Sri Lankan garment makers import around half of their fabric requirements

Sri Lankan garment makers import around half of their fabric requirements

Plans just announced by the Sri Lankan government to develop the country's textile sector have been questioned by industry specialists who doubt the viability of more textile mills.

Sri Lanka currently has only six textile mills to supply the apparel export sector. As a result, garment makers still import around half of their fabric requirements.

This week, though, the government, in its national budget for 2011, announced incentives for the textile and apparel sector - aimed at increasing domestic value addition.

These include removing import duties and VAT for machinery to manufacture textiles, and slashing income tax from 15% to 10% for companies that show domestic value addition in excess of 65%. Exporters with lower value addition will get a smaller income tax reduction from 15% to 12%.

Nevertheless, despite government aims for more domestic value addition, textile industry specialists say the local cost structure does not favour more textile mills.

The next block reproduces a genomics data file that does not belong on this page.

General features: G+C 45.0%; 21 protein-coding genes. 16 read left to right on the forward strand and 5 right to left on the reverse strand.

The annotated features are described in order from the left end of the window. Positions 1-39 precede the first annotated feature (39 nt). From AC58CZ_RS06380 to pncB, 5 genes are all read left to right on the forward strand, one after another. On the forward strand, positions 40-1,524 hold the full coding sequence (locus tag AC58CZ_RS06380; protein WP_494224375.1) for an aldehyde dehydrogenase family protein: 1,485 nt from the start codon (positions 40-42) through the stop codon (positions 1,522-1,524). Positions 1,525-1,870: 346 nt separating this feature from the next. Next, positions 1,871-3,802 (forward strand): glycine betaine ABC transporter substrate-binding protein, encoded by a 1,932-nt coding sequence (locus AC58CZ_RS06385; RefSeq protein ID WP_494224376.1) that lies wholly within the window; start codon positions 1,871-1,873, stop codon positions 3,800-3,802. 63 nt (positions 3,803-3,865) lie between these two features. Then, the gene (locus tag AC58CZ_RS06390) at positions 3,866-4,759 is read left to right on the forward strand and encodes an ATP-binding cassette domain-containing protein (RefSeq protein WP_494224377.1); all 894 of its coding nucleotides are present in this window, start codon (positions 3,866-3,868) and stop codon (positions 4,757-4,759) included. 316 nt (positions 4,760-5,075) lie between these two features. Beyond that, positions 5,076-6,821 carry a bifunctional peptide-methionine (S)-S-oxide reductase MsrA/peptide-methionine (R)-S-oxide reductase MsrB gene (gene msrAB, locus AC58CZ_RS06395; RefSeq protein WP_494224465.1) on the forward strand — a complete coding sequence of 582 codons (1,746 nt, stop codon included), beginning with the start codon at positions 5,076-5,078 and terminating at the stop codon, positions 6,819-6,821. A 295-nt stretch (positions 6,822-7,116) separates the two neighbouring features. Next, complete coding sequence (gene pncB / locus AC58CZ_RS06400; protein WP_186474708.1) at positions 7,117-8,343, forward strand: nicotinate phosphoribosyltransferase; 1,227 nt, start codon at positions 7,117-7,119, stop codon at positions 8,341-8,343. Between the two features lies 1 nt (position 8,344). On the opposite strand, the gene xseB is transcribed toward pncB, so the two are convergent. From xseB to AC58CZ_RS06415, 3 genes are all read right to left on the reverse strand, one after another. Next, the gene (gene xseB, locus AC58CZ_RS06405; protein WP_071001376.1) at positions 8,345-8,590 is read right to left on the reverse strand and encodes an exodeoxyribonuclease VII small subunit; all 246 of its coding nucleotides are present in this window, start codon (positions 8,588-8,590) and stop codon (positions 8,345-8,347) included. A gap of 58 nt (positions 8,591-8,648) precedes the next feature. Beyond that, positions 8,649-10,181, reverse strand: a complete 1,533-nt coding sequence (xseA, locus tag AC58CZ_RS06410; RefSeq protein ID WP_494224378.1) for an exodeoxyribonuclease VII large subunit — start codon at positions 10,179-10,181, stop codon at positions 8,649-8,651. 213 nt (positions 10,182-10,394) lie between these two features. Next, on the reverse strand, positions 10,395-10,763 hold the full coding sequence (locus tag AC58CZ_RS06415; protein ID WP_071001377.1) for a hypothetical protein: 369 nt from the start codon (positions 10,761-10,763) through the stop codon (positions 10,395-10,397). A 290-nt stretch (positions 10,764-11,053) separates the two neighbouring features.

"Textile mills are very much more capital intensive than garment factories. Also Sri Lanka's energy costs are comparatively higher than many competitor countries," one textile industry specialist told just-style.

"Water, water treatment and energy are the second biggest cost for textile mills, behind the cost of raw material. Given the costs in Sri Lanka, in many cases, it would be cheaper to import fabric than to manufacture in Sri Lanka."

Another textile expert said shifting existing factories to a higher value rung might be a better option than introducing more textile producers into Sri Lanka's limited market.

"We cannot compete at the lower end with countries like India, China and Bangladesh. So shifting our existing mills into producing higher value outputs, while retaining economies of scale, might be more feasible than getting more new players in," says Mr Shehan Witharana a director at Textured Jersey, a local producer of knit fabric.

The government is trying to attract investment to support the apparel industry in many areas of value addition, including textiles, as the island nation recovers from a decades-long civil war that ended earlier this year.

But whether the local apparel export industry can absorb more textile investments remains questionable.